Today the policy committee for the Healthcare is a Human Right campaign submitted the following comments to the Healthcare Reform Commission for the members' consideration as they choose the consultant to design Vermont's new healthcare system:
1. Thank you for serving on Vermont's healthcare reform commission. As you know, Act 128 requires you to recommend one or more consultants to design a new healthcare system for Vermont. This work is of historical importance, and Vermonters are relying on you to choose wisely.
"We need you to win in Vermont," emphasized a healthcare provider from California at the Workers' Center's well-attended workshop at the US Social Forum this morning. Organized together with the International Worker Justice Campaign, our workshop explored the nuts and bolts of "Human Rights Campaigns to Build Power at the State Level: Healthcare and Workers' Rights."
On Tuesday morning, the five of us who got to Detroit early met with members of the Chinese Progressive Association from San Francisco, for the first-ever VWC/CPA exchange.
On June 28, the Health Care Reform Commission will choose the bidder it will recommend to be chosen to design three options for Vermont healthcare systems. That recommendation will go to the Joint Fiscal Committee, which will decide on June 29 which architect to hire.
Act 128 (S.88) calls on the Senate President Pro Tempore and the House Speaker each to appoint one non-voting member to the Joint Legislative Health Care Commission, which is responsible for recommending the consultant(s) who would design the healthcare systems called for in Act 128.
It also contains language that specifically disallows anyone from holding one of those two seats who might have a conflict due to a financial or other interest in a healthcare provider or insurer.
For the past two years, most of the energy of the Vermont Workers' Center has been dedicated to the Healthcare Is a Human Right Campaign. Together with thousands of Vermonters, we have talked with our neighbors, shared our stories, educated our legislators, marched, rallied and sung, and we have done what few thought possible — moved Vermont to make a commitment to fundamental reform of our healthcare system, to reform that recognizes and respects the human right to health of each and every Vermonter.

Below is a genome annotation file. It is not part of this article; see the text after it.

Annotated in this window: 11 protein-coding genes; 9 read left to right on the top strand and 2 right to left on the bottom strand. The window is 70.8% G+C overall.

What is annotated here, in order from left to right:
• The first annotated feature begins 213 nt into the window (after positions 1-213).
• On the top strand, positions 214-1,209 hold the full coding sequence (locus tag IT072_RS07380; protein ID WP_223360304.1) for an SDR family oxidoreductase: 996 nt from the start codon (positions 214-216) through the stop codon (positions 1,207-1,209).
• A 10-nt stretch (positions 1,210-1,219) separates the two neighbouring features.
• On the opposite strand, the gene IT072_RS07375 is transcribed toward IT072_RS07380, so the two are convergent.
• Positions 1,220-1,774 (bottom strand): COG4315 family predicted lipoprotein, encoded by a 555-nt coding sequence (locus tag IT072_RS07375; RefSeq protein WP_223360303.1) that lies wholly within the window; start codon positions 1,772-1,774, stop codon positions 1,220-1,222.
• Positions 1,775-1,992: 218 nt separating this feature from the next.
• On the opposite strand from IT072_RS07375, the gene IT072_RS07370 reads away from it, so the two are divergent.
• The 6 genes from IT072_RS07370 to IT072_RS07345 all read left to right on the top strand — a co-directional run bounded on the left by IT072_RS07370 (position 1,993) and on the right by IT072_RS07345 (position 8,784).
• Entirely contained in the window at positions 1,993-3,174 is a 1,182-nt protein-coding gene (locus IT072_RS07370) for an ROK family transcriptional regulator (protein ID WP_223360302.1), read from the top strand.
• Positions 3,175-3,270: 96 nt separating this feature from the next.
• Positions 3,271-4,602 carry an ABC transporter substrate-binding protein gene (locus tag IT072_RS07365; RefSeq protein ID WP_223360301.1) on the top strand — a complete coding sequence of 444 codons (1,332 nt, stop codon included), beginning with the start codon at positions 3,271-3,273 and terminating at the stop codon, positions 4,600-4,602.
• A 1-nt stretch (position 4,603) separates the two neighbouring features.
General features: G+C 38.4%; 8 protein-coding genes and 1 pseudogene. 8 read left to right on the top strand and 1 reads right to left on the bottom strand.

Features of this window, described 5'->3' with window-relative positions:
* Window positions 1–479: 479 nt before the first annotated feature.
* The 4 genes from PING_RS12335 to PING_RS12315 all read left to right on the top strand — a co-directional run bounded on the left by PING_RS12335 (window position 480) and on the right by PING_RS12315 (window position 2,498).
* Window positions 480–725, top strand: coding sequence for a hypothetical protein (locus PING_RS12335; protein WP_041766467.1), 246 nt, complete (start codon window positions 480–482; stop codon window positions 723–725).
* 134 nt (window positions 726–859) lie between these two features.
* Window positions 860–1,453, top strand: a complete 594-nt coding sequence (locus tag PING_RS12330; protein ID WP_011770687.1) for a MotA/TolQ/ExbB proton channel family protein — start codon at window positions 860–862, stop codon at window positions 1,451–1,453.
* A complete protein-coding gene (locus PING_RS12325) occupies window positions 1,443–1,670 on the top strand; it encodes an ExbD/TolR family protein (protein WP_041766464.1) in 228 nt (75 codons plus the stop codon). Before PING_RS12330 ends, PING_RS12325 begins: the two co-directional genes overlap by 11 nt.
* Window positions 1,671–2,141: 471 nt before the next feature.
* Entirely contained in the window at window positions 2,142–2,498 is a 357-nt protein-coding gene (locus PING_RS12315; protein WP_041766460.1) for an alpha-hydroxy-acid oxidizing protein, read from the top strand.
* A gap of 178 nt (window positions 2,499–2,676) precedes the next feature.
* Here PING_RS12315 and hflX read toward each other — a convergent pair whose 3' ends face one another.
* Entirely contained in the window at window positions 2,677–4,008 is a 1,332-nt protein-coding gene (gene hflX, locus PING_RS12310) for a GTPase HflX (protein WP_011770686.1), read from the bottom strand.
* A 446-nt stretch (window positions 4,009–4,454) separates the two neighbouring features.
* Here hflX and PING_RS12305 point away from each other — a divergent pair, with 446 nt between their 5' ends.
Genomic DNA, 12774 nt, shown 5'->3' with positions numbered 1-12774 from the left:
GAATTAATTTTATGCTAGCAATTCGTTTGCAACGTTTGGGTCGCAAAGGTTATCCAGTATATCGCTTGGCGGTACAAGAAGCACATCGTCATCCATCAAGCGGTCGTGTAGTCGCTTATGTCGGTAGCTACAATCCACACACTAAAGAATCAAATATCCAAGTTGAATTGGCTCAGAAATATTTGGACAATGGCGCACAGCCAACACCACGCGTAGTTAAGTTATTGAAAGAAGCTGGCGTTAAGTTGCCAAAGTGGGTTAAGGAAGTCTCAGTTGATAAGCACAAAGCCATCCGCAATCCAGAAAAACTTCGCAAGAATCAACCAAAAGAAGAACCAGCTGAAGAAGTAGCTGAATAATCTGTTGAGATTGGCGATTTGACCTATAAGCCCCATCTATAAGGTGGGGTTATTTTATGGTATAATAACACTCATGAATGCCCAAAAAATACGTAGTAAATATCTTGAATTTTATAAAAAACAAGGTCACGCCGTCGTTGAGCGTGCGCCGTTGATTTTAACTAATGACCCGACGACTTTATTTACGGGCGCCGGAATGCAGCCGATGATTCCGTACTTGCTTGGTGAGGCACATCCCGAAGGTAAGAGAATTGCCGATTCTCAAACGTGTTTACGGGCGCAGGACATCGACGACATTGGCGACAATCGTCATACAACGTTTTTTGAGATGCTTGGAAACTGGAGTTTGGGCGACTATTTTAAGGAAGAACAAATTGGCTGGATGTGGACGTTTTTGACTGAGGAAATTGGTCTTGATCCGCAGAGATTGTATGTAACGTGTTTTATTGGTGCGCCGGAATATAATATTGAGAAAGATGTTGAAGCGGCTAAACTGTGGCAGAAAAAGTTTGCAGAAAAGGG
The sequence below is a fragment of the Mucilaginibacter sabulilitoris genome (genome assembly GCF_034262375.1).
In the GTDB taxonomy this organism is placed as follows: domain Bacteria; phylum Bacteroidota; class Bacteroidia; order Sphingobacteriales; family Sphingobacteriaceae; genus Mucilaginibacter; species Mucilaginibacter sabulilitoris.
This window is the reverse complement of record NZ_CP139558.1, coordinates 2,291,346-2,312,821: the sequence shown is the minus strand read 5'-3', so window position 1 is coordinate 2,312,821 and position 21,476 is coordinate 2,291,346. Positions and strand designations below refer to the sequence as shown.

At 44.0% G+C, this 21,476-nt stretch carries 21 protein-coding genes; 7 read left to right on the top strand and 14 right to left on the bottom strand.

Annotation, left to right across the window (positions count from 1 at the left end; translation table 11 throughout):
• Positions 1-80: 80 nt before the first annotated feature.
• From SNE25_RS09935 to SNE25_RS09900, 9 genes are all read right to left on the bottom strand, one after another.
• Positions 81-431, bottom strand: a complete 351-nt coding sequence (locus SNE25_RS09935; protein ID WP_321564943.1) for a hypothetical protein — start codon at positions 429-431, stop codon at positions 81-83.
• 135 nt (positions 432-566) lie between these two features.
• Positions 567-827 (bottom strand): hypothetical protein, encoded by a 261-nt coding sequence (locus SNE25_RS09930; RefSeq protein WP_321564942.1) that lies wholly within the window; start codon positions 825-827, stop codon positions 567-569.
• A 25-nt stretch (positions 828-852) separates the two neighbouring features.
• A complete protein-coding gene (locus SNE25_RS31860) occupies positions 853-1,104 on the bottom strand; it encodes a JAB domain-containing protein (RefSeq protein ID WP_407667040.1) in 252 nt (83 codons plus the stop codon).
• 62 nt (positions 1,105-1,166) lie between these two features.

Our political power comes from demonstrating that our campaign is continuing to grow in size and in commitment. It is the continued growth of our numbers, along with repeated demonstrations, that will allow us to achieve our goal of establishing the human right to healthcare in Vermont. This is why the May Day rally is so important.
"First they ignore you. Then they ridicule you. And then they attack you and want to burn you. And then they build monuments to you."
A quick report on the House Appropriations Committee. It was not really that dramatic, unlike many of the other committees that we have sat in on. The committee passed S.88 by a vote of 7-3. Reps who voted no were: Helm, Winters, Acinapura. Steve Maier defended the bill, with representative George Till, D-Bolton, there as well and Robin Lunge, legislative council. They did add an amendment, which carried the entire committee, an amendment about funding which I will write more of later. It should be going up to the floor later on this week, perhaps Thursday or Friday. We'll see.
At the end of March, we kicked off the "Road to Detroit" with two great musical events at the Workers' Center. On Sunday, March 21, Paul Baker Hernandez, a Carthusian hermit-turned-protest singer from Managua, Nicaragua, played movement music from all over the world, including several examples of the beautiful, passionate music of Víctor Jara, Chilean activist and musician tortured and murdered in the 1973 Kissinger/Pinochet coup.
Welcome to the Vermont Workers' Center's "Road to Detroit" blog as we prepare for (and attend) the US Social Forum in Detroit in June. The US Social Forum, which is expected to draw upwards of 20,000 folks from social movements throughout the country and internationally, is the next important step in our struggle to build a powerful multi-racial, multisectoral, inter-generational, diverse, inclusive, internationalist movement that transforms this country, and changes history.